This is our overview of the United Airlines Polaris business class seat on a Boeing 767.
With Rob in Doha, Rhys in Vietnam, and Anika about to give birth, I (Caroline) was asked if I could do another of my very occasional HFP articles to review the Polaris business class seat from United Airlines.
Whilst not an entirely new seat, United had decided to ‘keep its powder dry’ about promoting Polaris in the UK until it was able to guarantee that you would get it on your flight. With every flight between London and New York Newark now featuring the Polaris product, United Airlines was ready to make some noise.
I was invited to enjoy brunch in the Polaris business class cabin onboard one of its newly refurbished Boeing 767 planes whilst sitting on the tarmac at Heathrow.
For clarity, we didn’t fly anywhere – the aircraft has a long layover at Heathrow and United was able to schedule this event between flights. However, for an aviation geek like myself, the chance to take a sneak peek behind the scenes at Heathrow Terminal 2 and to take a look at the seat itself was too good to miss.
Security was very tight. Despite not actually travelling, we had to have special passes printed and carry our passports. As we were expertly guided through Terminal 2, using doors and corridors that we would not usually be privy to, it felt a little bit like being on a school trip. We were not allowed to wander off from the ‘crocodile’ but neither thankfully were we asked to hold hands and walk in twos.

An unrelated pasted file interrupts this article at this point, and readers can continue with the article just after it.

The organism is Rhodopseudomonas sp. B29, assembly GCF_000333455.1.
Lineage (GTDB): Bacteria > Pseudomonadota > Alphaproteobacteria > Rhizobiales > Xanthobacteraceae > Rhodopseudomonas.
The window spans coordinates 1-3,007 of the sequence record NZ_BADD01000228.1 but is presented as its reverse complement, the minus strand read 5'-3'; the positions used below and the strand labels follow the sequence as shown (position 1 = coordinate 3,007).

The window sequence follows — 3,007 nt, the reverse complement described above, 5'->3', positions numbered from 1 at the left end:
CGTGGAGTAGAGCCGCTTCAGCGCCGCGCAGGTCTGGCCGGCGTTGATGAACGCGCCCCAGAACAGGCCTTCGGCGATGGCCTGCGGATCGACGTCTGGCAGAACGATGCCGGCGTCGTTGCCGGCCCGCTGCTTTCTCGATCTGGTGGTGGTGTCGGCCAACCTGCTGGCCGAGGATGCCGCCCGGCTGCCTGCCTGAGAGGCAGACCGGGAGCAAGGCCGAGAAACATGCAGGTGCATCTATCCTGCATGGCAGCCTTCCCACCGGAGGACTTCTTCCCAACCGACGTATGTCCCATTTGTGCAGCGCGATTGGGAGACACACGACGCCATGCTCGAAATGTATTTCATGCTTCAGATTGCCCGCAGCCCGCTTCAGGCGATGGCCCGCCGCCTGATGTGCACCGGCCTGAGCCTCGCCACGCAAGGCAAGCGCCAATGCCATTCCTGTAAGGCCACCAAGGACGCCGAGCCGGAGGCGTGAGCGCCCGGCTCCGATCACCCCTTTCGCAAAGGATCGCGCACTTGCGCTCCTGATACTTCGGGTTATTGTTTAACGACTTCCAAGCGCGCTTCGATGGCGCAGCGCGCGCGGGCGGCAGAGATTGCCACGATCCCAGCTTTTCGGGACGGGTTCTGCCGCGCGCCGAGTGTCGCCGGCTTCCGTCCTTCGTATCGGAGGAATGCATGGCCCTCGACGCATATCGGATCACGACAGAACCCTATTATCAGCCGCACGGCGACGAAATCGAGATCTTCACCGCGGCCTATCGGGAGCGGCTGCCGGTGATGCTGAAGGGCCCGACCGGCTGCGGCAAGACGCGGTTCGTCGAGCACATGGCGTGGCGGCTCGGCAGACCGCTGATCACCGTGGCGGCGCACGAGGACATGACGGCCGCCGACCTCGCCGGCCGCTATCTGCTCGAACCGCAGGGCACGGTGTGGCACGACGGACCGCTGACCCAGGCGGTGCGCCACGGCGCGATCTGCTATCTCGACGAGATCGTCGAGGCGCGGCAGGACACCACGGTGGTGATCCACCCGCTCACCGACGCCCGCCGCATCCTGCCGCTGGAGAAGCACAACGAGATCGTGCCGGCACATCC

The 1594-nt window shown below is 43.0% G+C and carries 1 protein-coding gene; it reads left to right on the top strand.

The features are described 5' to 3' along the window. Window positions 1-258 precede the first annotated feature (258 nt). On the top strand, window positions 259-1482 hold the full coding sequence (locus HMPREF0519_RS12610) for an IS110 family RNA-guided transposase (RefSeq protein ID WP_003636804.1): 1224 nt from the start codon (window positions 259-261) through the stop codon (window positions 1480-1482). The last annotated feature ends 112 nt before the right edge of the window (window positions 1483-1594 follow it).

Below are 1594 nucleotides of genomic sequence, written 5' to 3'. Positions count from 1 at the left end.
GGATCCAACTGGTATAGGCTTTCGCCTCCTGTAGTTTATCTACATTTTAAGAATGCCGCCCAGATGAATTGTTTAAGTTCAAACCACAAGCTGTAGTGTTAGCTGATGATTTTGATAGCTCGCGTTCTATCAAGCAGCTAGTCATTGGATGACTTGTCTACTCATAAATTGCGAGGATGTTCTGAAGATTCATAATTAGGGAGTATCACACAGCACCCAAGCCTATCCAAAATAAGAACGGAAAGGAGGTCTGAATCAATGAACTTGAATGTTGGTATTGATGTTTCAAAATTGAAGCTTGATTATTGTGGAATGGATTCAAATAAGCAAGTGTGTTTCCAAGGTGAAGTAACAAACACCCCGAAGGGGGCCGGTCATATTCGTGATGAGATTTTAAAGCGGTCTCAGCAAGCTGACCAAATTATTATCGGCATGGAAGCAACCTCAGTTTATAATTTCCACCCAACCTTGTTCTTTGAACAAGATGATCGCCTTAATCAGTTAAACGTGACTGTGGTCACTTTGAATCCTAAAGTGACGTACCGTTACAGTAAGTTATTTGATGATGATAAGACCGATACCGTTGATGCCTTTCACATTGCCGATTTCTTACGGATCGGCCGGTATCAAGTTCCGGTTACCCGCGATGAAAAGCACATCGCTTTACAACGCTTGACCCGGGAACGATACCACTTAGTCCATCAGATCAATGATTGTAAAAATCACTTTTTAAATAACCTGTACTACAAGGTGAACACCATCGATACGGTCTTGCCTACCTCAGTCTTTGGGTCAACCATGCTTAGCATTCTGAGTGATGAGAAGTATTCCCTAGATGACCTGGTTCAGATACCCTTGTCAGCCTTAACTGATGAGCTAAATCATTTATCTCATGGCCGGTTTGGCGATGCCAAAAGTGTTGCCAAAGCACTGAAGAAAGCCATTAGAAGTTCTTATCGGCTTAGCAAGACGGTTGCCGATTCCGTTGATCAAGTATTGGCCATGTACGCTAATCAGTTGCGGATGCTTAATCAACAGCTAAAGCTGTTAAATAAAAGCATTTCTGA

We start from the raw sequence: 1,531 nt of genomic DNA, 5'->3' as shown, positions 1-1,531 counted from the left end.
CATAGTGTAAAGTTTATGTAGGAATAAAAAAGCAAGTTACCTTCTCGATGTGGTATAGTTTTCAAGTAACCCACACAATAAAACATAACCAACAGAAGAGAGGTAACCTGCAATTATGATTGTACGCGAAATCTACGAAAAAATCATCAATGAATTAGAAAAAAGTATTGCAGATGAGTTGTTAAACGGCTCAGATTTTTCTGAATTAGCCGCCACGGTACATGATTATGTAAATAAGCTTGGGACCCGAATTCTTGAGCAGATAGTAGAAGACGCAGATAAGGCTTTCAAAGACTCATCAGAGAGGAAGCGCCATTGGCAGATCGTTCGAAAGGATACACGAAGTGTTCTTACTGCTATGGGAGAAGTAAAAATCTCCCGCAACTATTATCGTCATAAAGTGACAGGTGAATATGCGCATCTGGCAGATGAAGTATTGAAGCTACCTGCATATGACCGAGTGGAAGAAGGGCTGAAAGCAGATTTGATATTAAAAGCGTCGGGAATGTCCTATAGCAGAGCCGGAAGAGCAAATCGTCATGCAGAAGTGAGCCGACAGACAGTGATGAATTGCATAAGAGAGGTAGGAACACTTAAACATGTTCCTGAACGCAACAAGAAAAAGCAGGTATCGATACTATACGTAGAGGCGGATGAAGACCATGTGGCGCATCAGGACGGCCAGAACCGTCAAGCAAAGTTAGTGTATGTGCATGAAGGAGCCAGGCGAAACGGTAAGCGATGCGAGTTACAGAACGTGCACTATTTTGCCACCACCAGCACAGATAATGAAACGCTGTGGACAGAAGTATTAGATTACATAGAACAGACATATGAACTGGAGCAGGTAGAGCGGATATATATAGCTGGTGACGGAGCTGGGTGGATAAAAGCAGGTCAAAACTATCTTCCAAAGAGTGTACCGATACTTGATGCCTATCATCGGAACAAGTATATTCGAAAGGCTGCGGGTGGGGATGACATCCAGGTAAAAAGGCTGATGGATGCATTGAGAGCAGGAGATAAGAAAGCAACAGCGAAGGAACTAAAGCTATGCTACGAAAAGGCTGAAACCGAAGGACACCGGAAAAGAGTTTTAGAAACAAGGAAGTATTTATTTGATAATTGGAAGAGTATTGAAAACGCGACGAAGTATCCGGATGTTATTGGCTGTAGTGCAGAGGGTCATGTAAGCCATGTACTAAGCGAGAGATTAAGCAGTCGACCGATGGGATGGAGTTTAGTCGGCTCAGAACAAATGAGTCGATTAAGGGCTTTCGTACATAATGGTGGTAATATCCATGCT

Once at the gate, we boarded a bus which took a few minutes to get us directly to the Boeing 767 aircraft which was parked up away from the terminal.
It felt very odd boarding a plane when we knew we were not going to get anywhere. At the top of the steps, we were greeted by a super-cheerful crew who all said they had come especially for the occasion and that they would also not be flying later either! Despite being a newly fitted cabin, it still had a slightly ‘retro’ feel to it which I imagine exuded from the fact this was an older aircraft – indeed it had just celebrated its 20th year.
Click on any of the pictures to enlarge.
We were handed a glass of champagne on entering the cabin, and waiting aboard to greet us was a cheery Bob Schumacher, Managing Director of Sales for UK and Ireland. Bob appeared genuinely proud to have the chance to show off the new cabins, not only at the front end of the plane but all the way through to Economy.
In his opening speech, Bob described a sense of pride they all have for what he describes as ‘the new spirit of United’.
Polaris, whilst not a brand-new product, is fresh to the Boeing 767 fleet, 18 of which will be reconfigured with all-aisle-access seating in business class. With a fifth daily flight between Heathrow and Newark recently announced, United now offers more business class seats between Heathrow and the New York area than any other US carrier. Here is a PR picture of the new layout?
United now has “more and better seats to sell in abundance,” as Bob Schumacher told us onboard the plane. Each of the reconfigured Boeing 767 aircraft now features 16 additional United Polaris business class seats, an increase of over 50% and which makes these very premium-heavy aircraft.
Bob said that his planes are usually full, with the business cabins frequently oversubscribed, which has resulted in losing some business class passengers to other airlines. United is confident that with a 5th daily flight and a bigger business class cabin it is well-positioned to win back these premium customers.